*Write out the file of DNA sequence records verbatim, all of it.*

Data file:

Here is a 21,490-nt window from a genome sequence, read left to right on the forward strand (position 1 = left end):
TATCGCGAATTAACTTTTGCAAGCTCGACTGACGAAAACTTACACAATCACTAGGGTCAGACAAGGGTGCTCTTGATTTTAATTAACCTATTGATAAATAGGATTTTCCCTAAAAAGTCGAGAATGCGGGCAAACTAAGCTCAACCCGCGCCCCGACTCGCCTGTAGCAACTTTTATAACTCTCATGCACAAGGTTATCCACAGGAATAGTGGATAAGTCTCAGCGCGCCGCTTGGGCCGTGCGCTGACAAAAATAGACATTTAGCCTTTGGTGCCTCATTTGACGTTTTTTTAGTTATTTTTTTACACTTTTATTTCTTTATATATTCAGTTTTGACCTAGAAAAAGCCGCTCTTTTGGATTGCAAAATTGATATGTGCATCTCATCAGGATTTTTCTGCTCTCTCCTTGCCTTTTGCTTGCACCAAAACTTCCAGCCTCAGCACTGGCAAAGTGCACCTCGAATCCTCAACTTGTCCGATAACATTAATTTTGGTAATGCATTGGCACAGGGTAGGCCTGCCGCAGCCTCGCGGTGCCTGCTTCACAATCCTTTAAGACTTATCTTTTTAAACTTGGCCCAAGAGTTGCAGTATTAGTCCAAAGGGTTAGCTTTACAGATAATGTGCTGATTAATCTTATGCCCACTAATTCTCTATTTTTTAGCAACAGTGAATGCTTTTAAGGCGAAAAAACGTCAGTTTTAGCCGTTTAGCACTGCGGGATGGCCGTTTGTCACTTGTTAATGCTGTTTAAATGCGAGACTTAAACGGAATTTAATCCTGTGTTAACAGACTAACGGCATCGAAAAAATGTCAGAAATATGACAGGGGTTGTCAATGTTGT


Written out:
Here is a 21,490-nt window from a genome sequence, read left to right on the forward strand (position 1 = left end):
TATCGCGAATTAACTTTTGCAAGCTCGACTGACGAAAACTTACACAATCACTAGGGTCAGACAAGGGTGCTCTTGATTTTAATTAACCTATTGATAAATAGGATTTTCCCTAAAAAGTCGAGAATGCGGGCAAACTAAGCTCAACCCGCGCCCCGACTCGCCTGTAGCAACTTTTATAACTCTCATGCACAAGGTTATCCACAGGAATAGTGGATAAGTCTCAGCGCGCCGCTTGGGCCGTGCGCTGACAAAAATAGACATTTAGCCTTTGGTGCCTCATTTGACGTTTTTTTAGTTATTTTTTTACACTTTTATTTCTTTATATATTCAGTTTTGACCTAGAAAAAGCCGCTCTTTTGGATTGCAAAATTGATATGTGCATCTCATCAGGATTTTTCTGCTCTCTCCTTGCCTTTTGCTTGCACCAAAACTTCCAGCCTCAGCACTGGCAAAGTGCACCTCGAATCCTCAACTTGTCCGATAACATTAATTTTGGTAATGCATTGGCACAGGGTAGGCCTGCCGCAGCCTCGCGGTGCCTGCTTCACAATCCTTTAAGACTTATCTTTTTAAACTTGGCCCAAGAGTTGCAGTATTAGTCCAAAGGGTTAGCTTTACAGATAATGTGCTGATTAATCTTATGCCCACTAATTCTCTATTTTTTAGCAACAGTGAATGCTTTTAAGGCGAAAAAACGTCAGTTTTAGCCGTTTAGCACTGCGGGATGGCCGTTTGTCACTTGTTAATGCTGTTTAAATGCGAGACTTAAACGGAATTTAATCCTGTGTTAACAGACTAACGGCATCGAAAAAATGTCAGAAATATGACAGGGGTTGTCAATGTTGT